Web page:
Want to point your family to Jesus? You can start around the dinner table! Here’s how to incorporate seasonal eating into the Christian Year calendar.
Guest post by Haley of Carrots for Michaelmas
Eating seasonal produce has become a common goal for many families seeking healthier food and a closer tie to their local farmers. Raising chickens, urban gardening, and getting in tune with what’s in season has been an exciting journey for my family of five, but it’s not the journey I’m going to tell you about today.
I want to share about eating seasonally, not just with what grows in your garden, but according to a different calendar: The Christian Year.
The Sacred in the Mundane
Almost five years ago, after our first baby was born, we wanted to start developing family traditions that would bring our Christian faith into our home in ways that our kids could touch, taste, and smell. Children are sensory learners (and grown-ups are, too!) but more importantly, the spiritual life touches our souls and our bodies. Ever since the Word became flesh and dwelt among us, we live on an earth literally touched by heaven where the spiritual and the material intersect.
This has huge significance for the Christian life, even in the minutiae of daily tasks, because the sacred touches the mundane. Because of this, preparing a meal, setting the table, and enjoying food with family and friends can be an act of beautiful worship. And for the past 2,000 years, Christians have been building traditions that use food to help us walk through each year with Jesus.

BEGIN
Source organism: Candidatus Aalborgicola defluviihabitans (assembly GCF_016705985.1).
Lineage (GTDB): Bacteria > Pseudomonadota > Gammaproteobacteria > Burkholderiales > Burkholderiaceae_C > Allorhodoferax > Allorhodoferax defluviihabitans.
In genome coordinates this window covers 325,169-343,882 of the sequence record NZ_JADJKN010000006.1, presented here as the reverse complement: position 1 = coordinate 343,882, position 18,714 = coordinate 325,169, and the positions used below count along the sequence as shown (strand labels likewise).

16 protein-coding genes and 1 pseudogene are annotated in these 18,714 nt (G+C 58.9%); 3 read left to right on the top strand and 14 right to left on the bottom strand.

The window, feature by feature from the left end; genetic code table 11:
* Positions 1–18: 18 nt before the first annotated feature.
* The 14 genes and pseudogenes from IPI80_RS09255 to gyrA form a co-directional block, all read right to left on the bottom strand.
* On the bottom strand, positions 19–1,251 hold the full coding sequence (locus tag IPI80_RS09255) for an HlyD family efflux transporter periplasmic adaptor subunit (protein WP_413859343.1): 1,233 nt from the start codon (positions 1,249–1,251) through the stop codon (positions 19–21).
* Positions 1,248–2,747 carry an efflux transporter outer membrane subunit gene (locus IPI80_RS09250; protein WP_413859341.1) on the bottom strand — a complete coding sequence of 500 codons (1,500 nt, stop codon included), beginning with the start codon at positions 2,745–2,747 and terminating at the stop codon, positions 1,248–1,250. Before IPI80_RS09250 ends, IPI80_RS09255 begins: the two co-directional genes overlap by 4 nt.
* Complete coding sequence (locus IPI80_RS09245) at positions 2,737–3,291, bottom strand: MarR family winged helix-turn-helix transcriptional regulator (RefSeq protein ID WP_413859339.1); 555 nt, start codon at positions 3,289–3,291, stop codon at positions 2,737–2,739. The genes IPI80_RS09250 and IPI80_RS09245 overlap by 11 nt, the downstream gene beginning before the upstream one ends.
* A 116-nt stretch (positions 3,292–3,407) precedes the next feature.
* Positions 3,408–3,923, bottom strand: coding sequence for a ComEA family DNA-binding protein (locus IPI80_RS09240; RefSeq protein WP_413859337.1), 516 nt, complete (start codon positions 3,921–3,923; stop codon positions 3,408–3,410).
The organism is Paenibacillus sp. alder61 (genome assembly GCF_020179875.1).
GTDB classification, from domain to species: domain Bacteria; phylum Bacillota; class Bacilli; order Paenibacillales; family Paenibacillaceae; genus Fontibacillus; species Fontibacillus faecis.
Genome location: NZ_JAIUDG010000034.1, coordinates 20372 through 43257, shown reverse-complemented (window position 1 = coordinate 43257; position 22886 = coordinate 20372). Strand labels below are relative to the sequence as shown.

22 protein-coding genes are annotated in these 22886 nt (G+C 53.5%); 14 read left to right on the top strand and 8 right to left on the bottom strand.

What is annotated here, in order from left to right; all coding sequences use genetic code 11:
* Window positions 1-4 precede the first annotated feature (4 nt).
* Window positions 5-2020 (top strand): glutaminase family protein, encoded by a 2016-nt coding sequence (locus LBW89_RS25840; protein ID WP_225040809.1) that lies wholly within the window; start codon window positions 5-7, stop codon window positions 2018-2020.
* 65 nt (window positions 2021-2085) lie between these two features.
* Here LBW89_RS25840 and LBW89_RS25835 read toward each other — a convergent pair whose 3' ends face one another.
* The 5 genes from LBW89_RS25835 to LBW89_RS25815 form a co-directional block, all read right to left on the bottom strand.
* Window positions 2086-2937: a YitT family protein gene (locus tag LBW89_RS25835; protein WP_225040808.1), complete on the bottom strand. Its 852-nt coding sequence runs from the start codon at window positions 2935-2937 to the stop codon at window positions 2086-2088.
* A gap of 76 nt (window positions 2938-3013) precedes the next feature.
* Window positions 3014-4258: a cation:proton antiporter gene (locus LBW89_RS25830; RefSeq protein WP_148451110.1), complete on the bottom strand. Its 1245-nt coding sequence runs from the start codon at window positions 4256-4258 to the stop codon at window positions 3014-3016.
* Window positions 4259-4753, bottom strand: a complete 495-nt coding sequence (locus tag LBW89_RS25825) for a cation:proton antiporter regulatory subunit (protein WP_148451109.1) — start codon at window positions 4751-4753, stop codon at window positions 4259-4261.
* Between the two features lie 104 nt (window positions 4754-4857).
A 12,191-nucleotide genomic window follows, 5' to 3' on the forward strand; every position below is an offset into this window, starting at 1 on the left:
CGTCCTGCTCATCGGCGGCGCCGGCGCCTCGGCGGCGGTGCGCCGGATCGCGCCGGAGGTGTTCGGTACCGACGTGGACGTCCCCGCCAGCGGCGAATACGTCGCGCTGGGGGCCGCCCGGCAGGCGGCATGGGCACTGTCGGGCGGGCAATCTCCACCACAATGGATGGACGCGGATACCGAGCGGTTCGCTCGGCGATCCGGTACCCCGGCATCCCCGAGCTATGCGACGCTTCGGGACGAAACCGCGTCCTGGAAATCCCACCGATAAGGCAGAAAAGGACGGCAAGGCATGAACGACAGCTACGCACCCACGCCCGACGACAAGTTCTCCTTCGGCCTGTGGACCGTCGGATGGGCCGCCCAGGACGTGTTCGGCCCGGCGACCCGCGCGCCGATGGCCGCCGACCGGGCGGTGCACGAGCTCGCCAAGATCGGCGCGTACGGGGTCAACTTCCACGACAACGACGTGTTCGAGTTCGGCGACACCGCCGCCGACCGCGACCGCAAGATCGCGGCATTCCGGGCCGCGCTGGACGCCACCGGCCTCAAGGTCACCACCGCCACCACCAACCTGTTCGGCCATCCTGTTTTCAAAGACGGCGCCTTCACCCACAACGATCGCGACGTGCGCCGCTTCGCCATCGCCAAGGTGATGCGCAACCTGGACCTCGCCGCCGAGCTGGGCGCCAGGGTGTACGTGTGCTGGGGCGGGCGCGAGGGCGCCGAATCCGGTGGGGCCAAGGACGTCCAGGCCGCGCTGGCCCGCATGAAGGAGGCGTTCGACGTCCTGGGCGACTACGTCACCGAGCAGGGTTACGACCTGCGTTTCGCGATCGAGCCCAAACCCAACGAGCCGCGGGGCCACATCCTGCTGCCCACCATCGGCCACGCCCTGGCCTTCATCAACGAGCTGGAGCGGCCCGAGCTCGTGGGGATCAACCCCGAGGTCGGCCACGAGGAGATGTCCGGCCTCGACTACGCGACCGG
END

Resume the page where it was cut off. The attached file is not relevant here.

What Does Liturgical Eating Look Like?
While nearly all Christians celebrate Christmas Day and Easter Sunday, some Christians observe the liturgical seasons (such as Advent and Lent) and other traditional Christian feast days that honor holy men and women and biblical events like the Annunciation (when the Angel Gabriel spoke to Mary) or Pentecost. And many families who didn’t grow up with the Christian Year (I didn’t!) are seeking out ways to adopt these traditions in their homes to be part of the bigger community of their brothers and sisters in Christ across the world and through time.
Our culture has a binge and diet attitude toward food, but the Christian calendar offers us rhythms of feasting and fasting that always point us to Jesus.